Open Access News

News from the open access movement

Saturday, September 16, 2006

Defending the NIH policy against misunderstanding

Michael Rogawski and Peter Suber, Support for the NIH Public Access Policy, Science Magazine, September 15, 2006.  A letter to the editor.  Since the Science version is only accessible to subscribers, I've posted an OA copy here (and a correction here).  Excerpt:

In their letter "Public Access Failure at PubMed" (7 July, p. 43), M. Stebbins et al. express a skeptical view of the NIH public access policy, basing their critique on several misconceptions that deserve comment.

1) Is the policy too costly? The current NIH appropriation is $27.9 billion. The $3 million anticipated yearly cost of the public access policy represents 0.011% of the appropriation. In fact, the expenditure on public access is dwarfed by the $30 million annually that NIH reports it provides its funded investigators for page charges and other costs of publishing in subscription journals.

2) Stebbins et al. claim that there is a lack of a demonstrated desire by the general public for access to primary research papers. Usage statistics for PubMed Central (PMC)the NIH database that provides full-text research articles to the public for free and serves as the repository for articles submitted under the public access policy suggest otherwise. There were more than 5 million users of PMC in April. That level of use suggests that not only are working scientists taking advantage of the resource, students and the lay public are as well. There is surely usage from junior colleges, research institutes, small companies, and many other organizations that do not have large budgets for biomedical research journal subscriptions.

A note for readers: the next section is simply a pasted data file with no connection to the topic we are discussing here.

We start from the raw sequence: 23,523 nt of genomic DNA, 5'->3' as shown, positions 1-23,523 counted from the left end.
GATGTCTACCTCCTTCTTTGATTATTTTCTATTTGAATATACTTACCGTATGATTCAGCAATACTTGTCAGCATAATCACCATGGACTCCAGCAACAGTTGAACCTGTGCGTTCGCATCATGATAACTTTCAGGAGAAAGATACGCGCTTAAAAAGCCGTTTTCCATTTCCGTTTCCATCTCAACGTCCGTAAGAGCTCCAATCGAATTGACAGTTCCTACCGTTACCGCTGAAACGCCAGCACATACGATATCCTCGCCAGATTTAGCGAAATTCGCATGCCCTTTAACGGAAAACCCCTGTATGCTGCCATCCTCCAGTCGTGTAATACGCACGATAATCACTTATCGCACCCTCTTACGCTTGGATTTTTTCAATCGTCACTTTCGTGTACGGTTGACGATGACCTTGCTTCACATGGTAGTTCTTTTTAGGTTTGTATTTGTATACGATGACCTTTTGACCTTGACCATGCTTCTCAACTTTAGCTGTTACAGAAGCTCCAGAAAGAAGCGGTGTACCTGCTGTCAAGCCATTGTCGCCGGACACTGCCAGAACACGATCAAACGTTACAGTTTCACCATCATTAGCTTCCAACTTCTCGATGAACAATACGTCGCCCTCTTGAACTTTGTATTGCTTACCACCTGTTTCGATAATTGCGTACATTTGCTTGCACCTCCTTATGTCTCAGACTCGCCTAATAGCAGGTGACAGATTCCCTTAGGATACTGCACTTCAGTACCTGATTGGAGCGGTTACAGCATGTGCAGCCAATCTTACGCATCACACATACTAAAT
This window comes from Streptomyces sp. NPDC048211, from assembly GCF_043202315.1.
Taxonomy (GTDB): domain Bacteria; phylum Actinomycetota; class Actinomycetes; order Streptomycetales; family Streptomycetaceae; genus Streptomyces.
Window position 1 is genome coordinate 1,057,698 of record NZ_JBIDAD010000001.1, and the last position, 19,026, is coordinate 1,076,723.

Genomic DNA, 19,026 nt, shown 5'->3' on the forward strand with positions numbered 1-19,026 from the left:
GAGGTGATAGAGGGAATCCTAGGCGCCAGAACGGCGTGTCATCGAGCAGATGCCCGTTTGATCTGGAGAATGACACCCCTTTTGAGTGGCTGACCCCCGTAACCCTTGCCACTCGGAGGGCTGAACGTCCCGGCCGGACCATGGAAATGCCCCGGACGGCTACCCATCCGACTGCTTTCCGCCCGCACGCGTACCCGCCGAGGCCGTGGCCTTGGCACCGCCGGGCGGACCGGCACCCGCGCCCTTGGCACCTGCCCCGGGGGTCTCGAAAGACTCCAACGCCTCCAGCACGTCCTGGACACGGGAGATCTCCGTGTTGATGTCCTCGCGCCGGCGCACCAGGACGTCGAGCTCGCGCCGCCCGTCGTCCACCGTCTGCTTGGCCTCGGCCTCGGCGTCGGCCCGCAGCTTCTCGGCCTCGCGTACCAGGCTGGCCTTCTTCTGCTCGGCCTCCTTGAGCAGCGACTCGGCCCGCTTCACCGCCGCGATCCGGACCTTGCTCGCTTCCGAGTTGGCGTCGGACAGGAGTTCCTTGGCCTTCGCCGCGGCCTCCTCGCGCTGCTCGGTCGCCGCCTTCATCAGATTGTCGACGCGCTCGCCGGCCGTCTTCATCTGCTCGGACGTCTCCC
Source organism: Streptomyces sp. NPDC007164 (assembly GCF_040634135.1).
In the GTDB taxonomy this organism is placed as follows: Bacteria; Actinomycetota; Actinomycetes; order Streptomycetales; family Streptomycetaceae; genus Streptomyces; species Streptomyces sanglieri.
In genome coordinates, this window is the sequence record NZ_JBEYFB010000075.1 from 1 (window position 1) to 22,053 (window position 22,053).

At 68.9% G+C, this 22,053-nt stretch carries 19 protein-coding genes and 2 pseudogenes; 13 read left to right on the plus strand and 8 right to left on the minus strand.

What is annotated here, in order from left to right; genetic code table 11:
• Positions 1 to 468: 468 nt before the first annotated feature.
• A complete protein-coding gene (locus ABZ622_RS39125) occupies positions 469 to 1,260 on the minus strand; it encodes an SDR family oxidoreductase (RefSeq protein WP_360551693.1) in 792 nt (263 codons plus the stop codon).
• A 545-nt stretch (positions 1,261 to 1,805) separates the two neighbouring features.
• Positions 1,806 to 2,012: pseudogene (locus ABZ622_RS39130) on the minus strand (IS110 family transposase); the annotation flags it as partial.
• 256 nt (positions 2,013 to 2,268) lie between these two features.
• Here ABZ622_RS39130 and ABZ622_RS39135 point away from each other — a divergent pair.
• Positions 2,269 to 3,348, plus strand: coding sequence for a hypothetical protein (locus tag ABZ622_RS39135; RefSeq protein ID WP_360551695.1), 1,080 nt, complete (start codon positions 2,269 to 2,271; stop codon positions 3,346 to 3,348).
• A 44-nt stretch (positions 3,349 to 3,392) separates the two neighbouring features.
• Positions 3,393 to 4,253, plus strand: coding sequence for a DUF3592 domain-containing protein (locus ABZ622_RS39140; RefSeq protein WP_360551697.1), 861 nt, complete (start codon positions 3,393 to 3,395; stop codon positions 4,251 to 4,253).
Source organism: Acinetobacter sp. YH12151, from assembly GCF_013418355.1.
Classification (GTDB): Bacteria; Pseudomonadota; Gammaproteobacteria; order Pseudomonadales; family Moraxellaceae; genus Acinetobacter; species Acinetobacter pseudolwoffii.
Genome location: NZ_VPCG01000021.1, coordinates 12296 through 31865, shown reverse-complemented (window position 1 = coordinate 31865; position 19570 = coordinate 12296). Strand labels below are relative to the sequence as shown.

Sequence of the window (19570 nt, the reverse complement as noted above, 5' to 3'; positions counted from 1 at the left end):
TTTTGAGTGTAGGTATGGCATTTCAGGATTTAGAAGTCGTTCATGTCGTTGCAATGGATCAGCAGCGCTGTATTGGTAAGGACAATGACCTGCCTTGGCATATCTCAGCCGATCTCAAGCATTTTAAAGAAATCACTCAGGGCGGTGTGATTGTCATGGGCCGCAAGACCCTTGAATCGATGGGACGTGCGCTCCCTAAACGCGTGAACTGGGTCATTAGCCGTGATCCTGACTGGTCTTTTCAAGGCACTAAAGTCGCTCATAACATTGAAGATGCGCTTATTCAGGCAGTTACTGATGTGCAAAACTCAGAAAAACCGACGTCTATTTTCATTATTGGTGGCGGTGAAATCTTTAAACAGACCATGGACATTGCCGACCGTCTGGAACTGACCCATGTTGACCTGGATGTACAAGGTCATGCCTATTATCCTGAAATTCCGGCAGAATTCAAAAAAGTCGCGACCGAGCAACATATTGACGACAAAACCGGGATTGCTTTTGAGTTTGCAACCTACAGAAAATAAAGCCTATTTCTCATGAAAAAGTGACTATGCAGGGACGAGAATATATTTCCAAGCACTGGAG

3) The public access policy is criticized because there is no dedicated system to guarantee that corrections can be made after publication. Substantive author corrections or retractions are often made by the subsequent publication of errata or retraction notices. The National Library of Medicine has an established system that ensures that any published errata or retractions are noted in the PubMed citation and PMC full-text articles include a link....

6) Stebbins et al. claim that the proposed Federal Research Public Access Act (S.2695) requiring federal agencies to implement a public access policy has drawn criticism because it unfairly places scientists between funding agencies and publishers. Actually, organizations that have a financial stake in publishing are the main source of opposition to the policy and to S.2695. Scientists submit articles without compensation, they carry out peer review usually without compensation, and they often serve as editors for little or no compensation. Publishers make huge profits from this business model based on free labor. Because of the unsupported concern that the public access policy would adversely affect their business interests, they use their political and economic clout to lobby for restricted access, which is detrimental to the professional interests of the scientists that they claim to be serving....